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Posts Tagged ‘John 10’

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“Isn’t it nice to think that tomorrow is a new day
with no mistakes in it yet?” 

~ L.M. Montgomery’s Anne of Green Gables

   – – – – – –

This is a hopeful thought as I sit to write on this quiet, blue morning before the world begins to spin faster and dictate my day.  In some ways last year was a challenging one for Dana and I (and for some of you, too) and sometimes it’s easier to believe that our mistakes lie in wait for us in the next day or the next year.

 

To some extent this is true; we all bare the imprint of our fallen parents and to walk without error is not possible.  But to walk without hope is the domain of those who have not seen the glory of the Lord in the land of the living.

 

In studying the Good Shepherd of John 10 this year, I have come to see I would be an empty wanderer in this world and without a true home if Jesus were not my Shepherd.  As a good shepherd, He carefully goes before me and calls me by name.  He is lovingly leading Dana and I where we may learn of Him and learn his voice – through Valleys of Despair, Sloughs of Despondency, Shadows of Death, Doubting Castles, and Vanity Fairs; and He will surely lead us in our last days through the great River and safely to His Celestial City.  “Surely goodness and mercy shall follow me all the days of my life, and I shall dwell in the house of the Lord forever” (Ps. 23:6).

 

Although I may bring my own mistakes with me, I know that which befalls me in this new year is no mistake… I am being led.  For those of us who hear the voice of the Shepherd, this is a comforting thought indeed as we enter the unknown of 2017.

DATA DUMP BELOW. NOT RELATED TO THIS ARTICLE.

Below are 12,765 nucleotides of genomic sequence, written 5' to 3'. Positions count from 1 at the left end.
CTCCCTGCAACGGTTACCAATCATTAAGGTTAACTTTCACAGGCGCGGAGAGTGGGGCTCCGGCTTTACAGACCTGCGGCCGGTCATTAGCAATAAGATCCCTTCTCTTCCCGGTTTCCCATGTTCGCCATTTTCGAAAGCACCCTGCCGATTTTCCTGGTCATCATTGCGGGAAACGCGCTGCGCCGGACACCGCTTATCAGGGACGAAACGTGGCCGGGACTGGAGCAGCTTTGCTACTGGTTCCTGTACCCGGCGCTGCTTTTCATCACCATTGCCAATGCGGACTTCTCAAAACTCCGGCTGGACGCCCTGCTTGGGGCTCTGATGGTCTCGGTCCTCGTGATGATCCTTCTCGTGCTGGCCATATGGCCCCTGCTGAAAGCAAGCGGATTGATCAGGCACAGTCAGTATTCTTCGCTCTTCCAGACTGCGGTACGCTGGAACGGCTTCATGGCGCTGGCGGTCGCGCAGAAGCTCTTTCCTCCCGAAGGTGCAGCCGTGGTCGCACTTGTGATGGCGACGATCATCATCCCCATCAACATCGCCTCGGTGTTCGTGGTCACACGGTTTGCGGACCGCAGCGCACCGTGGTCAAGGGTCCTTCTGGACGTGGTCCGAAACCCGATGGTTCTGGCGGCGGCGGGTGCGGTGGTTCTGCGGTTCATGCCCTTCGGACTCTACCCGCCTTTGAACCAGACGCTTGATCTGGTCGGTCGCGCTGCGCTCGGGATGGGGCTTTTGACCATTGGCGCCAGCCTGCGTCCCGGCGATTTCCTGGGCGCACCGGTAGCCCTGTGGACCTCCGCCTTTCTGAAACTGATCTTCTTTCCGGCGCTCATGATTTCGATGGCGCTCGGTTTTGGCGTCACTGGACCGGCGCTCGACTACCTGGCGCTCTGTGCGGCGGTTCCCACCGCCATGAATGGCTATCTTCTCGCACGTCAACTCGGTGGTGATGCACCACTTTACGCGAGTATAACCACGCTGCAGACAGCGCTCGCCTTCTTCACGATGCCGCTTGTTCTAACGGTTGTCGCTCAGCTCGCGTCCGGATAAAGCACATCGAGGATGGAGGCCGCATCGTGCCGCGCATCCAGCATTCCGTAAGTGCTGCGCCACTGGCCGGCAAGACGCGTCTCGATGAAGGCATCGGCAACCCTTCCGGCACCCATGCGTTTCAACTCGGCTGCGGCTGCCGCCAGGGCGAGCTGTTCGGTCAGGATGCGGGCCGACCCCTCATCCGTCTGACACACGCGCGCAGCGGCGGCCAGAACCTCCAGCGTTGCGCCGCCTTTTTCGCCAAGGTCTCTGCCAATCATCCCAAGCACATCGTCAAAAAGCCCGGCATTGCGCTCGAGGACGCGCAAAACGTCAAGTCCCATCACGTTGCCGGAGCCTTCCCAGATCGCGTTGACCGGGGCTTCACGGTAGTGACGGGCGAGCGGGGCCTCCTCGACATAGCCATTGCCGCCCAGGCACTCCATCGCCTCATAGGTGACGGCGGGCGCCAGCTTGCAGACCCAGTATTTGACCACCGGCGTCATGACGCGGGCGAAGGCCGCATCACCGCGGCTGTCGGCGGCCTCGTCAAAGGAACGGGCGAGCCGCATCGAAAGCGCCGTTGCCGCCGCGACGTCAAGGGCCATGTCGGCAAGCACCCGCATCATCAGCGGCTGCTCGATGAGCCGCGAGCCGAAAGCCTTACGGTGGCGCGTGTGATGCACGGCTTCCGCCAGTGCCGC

If this is not your prospect in the new year, Jesus declares to you: “I am the door.   If anyone enters by me, he will be saved and will go in and out and find pasture… I lay down my life for the sheep” (John 10:9, 14).

 

 

May this peace be yours in 2017.

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Good Friday IV Here’s Good Friday from two very different sources. First from Sally Lloyd-Jones’ The Jesus Storybook Bible (1) –

“Papa?” Jesus cried, frantically searching the sky. “Papa? Where are you? Don’t leave me!’

And for the first time – and the last – when he spoke nothing happened. Just a horrible, endless silence. God didn’t answer. He turned away from his Boy…

The full force of the storm of God’s fierce anger at sin was coming down. On his own Son. Instead of his people. It was the only way God could destroy sin, and not destroy his children whose hearts were filled with sin.

Then Jesus shouted out in a loud voice, “It is finished!”

And it was. He had done it. Jesus had rescued the whole world.

“Father!” Jesus cried. “I give you my life.” And with a great sigh he let himself die…

“That’s the end of Jesus,” the Leaders said.

But, just to be sure, they sent strong soldiers to guard the tomb. They hauled a huge stone in front of the door to the tomb. So that no one could get in.

Or out.

The second from Wayne Grudem’s Systematic Theology (2) –

Now Jesus was perfectly holy. He hated sin with his entire being. The thought of evil, of sin, contradicted everything in his character. Far more than we do, Jesus instinctively rebelled against evil. Yet in obedience to the Father, and out of love for us, Jesus took on himself all the sins of those who would someday be saved. Taking on himself all the evil against which his soul rebelled created deep revulsion in the center of his being (2 Corinthians 5:21). All that he hated most deeply was poured out fully upon him…